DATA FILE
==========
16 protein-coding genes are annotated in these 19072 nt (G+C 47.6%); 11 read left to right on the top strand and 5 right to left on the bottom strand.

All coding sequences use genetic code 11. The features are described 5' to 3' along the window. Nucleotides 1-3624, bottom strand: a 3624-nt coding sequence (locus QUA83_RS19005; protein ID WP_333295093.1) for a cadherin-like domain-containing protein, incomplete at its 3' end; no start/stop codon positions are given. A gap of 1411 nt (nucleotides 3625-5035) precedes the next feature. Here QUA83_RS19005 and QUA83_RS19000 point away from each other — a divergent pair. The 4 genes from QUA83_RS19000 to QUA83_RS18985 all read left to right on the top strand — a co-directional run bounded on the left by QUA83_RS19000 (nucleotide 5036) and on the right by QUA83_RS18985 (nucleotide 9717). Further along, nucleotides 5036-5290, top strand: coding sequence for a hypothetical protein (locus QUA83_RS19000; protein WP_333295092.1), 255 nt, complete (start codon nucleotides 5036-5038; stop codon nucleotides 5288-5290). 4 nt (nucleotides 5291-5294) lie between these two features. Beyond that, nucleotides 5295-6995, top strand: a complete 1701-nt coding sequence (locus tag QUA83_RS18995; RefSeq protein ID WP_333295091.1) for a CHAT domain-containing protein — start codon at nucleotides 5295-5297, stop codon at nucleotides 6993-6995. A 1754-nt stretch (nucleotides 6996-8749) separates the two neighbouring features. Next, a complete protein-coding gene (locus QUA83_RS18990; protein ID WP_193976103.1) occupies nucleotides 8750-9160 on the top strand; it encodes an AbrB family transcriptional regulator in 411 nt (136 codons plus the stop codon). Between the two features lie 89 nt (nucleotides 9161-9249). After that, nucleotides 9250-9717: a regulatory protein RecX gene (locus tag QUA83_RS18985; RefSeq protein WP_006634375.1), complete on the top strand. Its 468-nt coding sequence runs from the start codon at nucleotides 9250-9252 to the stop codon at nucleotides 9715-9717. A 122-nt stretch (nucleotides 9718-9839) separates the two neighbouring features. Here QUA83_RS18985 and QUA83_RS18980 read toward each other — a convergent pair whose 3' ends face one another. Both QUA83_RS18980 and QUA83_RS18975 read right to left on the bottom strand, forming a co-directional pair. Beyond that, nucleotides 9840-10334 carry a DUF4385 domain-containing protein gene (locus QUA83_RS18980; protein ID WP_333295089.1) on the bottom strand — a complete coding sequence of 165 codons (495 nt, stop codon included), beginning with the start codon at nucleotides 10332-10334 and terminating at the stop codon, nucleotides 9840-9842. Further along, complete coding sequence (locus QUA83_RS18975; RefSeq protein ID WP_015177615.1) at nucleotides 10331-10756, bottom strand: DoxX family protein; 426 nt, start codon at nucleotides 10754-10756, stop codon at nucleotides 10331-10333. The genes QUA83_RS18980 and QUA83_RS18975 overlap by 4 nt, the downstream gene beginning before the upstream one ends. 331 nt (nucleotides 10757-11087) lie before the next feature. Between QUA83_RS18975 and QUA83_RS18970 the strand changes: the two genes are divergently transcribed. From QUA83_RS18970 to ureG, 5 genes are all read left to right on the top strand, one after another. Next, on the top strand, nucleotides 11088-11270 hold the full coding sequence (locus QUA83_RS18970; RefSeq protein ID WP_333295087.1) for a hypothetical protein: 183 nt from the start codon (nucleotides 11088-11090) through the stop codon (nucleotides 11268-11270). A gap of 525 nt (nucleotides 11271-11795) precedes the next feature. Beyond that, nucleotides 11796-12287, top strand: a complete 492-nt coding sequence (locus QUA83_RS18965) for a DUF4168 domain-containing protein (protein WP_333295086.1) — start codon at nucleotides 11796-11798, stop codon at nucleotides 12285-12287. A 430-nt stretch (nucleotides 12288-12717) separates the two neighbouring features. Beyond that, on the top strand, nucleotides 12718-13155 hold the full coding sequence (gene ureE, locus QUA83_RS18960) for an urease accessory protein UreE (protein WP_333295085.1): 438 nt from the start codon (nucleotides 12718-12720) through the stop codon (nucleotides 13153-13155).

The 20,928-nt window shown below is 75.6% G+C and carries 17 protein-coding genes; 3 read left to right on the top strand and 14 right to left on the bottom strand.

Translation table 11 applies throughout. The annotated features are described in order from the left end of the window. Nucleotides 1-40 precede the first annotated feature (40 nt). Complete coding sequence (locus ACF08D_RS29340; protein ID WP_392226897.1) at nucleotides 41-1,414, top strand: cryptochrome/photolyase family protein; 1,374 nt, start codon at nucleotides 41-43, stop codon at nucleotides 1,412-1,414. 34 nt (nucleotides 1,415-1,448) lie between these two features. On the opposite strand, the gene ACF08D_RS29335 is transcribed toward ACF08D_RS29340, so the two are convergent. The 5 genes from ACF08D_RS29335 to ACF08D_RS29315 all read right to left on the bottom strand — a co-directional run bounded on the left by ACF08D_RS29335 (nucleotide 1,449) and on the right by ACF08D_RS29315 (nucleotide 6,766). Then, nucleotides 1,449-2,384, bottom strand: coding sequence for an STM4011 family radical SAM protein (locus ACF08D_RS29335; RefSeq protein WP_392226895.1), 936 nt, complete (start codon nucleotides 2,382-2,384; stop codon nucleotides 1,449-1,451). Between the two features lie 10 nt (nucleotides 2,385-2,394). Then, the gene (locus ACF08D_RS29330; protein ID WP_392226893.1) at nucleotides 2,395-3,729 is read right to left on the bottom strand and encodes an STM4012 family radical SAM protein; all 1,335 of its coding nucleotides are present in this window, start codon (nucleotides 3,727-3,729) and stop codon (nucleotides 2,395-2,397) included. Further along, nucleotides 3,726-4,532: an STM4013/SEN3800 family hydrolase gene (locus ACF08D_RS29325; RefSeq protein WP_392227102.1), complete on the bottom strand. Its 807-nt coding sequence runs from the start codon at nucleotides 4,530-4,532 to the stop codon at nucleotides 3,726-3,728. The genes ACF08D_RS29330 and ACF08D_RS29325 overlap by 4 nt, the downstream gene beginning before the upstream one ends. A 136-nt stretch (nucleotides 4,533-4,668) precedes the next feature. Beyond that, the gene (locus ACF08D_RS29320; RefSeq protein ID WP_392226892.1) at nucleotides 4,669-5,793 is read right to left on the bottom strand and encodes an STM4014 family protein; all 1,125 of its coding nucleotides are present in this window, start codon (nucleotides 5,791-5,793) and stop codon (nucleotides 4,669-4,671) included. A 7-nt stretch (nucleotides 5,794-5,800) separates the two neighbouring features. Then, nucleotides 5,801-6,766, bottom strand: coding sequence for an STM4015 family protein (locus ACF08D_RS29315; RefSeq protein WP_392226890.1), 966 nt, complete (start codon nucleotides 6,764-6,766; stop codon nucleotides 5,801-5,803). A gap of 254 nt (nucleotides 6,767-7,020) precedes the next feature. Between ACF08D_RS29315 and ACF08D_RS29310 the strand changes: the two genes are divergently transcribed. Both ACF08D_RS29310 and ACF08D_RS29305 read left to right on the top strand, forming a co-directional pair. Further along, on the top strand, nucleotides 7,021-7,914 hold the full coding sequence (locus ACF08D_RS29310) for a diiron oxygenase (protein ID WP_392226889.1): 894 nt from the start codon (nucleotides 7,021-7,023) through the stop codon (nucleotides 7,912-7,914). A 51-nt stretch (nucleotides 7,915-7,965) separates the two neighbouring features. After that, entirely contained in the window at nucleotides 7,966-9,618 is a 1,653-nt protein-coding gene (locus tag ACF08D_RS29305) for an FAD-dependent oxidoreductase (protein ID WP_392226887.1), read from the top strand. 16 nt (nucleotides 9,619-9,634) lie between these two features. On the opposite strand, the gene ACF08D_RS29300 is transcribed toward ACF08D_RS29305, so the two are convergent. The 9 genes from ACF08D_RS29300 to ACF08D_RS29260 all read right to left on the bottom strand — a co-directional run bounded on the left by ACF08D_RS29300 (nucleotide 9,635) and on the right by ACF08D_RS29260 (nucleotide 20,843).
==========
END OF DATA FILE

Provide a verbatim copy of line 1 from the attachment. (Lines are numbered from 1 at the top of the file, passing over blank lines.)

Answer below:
16 protein-coding genes are annotated in these 19072 nt (G+C 47.6%); 11 read left to right on the top strand and 5 right to left on the bottom strand.